Residents express disappointment and sense of inevitability at closing of flagship Borders store
Lizzy Alfs | AnnArbor.com
The liquidation was announced today shortly after 4:10 p.m., and the chain’s 399 remaining stores will be closed quickly, with liquidation sales starting as soon as Friday. The company did receive a bid to acquire leases for 30 stores.
Along with leaving a 42,000-square-foot storefront vacant in downtown Ann Arbor, the 10,700 people who still work for Borders will lose their jobs.
Many people in downtown Ann Arbor today reacted with disappointment, although several people said they thought the store closing was inevitable.
“I think that Borders was a part of this community, but with the fiscal state of both the country and this particular enterprise, it seems like this has been inevitable for quite some time,” said Larry Molar, a 30-year Ann Arbor resident.
Molar attributed the company’s financial trouble to “bad management” and electronic media, like the Amazon Kindle e-book reader.
“It’s a very competitive climate for books right now,” he said. “This city is going to be kind of a literary wasteland for a while.”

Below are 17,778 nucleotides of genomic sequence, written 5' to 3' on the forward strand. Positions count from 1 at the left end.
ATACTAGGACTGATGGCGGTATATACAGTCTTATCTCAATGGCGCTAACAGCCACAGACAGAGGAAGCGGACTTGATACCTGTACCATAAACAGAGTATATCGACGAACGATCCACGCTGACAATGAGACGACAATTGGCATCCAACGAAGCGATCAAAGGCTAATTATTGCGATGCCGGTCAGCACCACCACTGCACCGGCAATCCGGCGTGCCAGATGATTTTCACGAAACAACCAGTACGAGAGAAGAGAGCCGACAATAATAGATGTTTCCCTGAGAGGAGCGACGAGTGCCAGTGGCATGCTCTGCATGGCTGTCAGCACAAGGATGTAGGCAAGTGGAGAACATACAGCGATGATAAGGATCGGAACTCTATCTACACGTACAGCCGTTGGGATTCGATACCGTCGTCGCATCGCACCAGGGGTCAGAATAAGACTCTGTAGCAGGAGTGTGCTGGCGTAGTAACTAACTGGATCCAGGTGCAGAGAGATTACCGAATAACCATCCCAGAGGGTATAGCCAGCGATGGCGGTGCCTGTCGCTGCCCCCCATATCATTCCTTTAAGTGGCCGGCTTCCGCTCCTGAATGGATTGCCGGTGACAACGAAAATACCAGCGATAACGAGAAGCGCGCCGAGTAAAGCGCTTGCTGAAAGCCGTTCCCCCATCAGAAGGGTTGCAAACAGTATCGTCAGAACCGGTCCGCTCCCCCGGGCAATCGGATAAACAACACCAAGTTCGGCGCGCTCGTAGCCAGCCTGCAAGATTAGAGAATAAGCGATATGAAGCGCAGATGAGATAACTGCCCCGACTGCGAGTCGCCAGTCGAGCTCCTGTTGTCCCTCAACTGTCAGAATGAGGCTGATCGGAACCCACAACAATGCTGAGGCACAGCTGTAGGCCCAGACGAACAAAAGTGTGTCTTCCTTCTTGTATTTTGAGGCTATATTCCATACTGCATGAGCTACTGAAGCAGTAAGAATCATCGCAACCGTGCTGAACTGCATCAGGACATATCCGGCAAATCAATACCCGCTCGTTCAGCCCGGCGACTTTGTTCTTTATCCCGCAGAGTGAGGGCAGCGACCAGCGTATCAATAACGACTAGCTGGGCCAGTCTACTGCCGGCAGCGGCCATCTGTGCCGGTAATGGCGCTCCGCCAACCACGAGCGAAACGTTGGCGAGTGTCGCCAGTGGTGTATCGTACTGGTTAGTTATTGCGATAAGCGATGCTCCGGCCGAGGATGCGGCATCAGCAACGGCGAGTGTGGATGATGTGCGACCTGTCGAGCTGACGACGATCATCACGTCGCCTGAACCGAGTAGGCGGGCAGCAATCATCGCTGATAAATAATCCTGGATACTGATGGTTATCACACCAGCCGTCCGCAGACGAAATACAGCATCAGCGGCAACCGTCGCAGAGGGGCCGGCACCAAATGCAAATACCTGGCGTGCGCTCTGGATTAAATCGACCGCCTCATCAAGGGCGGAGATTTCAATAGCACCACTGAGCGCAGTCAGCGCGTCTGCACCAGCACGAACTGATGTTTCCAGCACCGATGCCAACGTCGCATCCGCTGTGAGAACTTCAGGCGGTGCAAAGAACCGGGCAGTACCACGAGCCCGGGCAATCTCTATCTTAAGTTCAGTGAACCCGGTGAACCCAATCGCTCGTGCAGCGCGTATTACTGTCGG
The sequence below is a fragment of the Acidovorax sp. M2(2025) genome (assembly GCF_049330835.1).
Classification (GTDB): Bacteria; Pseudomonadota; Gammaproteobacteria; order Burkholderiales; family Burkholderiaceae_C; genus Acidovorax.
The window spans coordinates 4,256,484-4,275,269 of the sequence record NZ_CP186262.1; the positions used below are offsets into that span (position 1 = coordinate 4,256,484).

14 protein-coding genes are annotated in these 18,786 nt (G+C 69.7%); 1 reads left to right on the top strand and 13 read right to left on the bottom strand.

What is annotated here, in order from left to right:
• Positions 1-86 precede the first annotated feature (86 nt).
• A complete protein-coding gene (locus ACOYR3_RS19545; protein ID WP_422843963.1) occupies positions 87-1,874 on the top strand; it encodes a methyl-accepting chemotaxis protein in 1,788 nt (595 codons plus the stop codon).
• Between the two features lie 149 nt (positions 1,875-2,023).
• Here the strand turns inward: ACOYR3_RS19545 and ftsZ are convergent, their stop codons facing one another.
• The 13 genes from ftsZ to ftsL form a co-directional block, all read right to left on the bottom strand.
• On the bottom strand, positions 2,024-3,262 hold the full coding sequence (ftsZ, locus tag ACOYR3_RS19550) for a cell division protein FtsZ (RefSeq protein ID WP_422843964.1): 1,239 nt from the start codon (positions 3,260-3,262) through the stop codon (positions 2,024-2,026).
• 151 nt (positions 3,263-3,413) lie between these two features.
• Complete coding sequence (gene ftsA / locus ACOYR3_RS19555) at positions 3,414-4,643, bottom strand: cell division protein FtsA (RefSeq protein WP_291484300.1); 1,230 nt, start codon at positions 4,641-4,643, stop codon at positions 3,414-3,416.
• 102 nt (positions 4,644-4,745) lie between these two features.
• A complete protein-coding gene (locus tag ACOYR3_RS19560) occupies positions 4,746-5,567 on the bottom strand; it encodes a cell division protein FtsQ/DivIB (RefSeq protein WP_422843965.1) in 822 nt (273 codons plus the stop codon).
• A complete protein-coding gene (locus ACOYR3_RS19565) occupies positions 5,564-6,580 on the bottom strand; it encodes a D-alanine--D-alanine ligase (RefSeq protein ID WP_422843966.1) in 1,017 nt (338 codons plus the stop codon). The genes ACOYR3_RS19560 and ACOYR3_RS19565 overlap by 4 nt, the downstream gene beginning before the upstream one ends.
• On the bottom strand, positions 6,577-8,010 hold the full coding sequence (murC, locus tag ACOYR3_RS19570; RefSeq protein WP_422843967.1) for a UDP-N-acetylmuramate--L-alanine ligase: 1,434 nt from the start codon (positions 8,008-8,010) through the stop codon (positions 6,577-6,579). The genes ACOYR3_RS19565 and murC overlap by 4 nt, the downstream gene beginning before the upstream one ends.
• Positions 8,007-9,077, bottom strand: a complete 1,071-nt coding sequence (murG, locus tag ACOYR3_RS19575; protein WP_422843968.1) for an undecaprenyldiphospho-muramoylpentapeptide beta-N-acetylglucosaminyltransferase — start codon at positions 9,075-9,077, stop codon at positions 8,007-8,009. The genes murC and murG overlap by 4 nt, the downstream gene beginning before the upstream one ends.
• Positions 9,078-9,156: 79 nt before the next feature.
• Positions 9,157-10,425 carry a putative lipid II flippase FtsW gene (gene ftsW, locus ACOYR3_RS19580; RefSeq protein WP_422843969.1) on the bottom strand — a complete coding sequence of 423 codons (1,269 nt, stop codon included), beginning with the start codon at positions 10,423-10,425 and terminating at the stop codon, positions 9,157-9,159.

Joan Chesler, who has been an Ann Arbor resident for over 50 years, said that the liquidation likely resulted from the company over-expanding and not remaining focused on book sales.
“It’s sad, you know, because it started from nothing and over-expanded,” she said. “I think they didn’t focus on their book business enough they have all this stuff like stationery and not enough books.”
For Ann Arbor resident Holly Ramsey, the news over the loss of Borders came as a “shame and a disappointment.”
“This is my favorite bookstore,” Ramsey said. “We need a bookstore downtown. It’s very disappointing.”
Stephen Rooke, a recent University of Michigan Law School graduate, said that losing the flagship Borders store downtown reflects a trend of locally based retailers closing.
“Ann Arbor’s downtown is definitely changing,” Rooke said. “Shaman Drum closed, CVS, 7-Eleven and Chipotle all opened. The chains are coming in, and with Borders shutting down, the city is losing more of its local flair.”
Although Rooke said it’s a “shame” that the downtown Borders store is closing, he said that available retail space could end up benefiting the city.
“It’s a big space and it might be a great opportunity for a new company to come in and really reuse the space and create even more jobs,” he said. “You just never know.”
In a change of tune, Ann Arbor resident Jason Andrews said that the Borders closing does not affect him and he views it as a benefit to the community.
“When this Borders opened, they took out several other smaller, locally owned bookstores,” he said. “And the prices at Borders were higher.”